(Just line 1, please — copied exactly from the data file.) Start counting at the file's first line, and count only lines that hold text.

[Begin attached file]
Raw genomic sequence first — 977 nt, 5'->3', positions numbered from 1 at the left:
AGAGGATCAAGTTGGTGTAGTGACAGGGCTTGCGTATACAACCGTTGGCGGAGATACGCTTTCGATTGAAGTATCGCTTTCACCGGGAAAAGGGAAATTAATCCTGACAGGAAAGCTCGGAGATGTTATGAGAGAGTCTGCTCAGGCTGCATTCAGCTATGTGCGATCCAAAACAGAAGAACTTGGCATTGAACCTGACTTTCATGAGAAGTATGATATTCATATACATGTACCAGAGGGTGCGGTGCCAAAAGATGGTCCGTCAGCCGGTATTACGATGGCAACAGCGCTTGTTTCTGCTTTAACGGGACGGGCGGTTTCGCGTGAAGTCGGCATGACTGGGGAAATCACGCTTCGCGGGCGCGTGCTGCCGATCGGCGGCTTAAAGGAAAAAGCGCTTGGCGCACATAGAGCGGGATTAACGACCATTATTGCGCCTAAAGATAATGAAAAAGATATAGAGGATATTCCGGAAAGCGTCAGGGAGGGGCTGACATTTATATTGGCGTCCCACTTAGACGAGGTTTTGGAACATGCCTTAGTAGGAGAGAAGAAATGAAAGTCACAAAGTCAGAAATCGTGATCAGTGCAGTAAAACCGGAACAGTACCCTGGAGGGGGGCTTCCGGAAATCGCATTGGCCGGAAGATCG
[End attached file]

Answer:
Raw genomic sequence first — 977 nt, 5'->3', positions numbered from 1 at the left: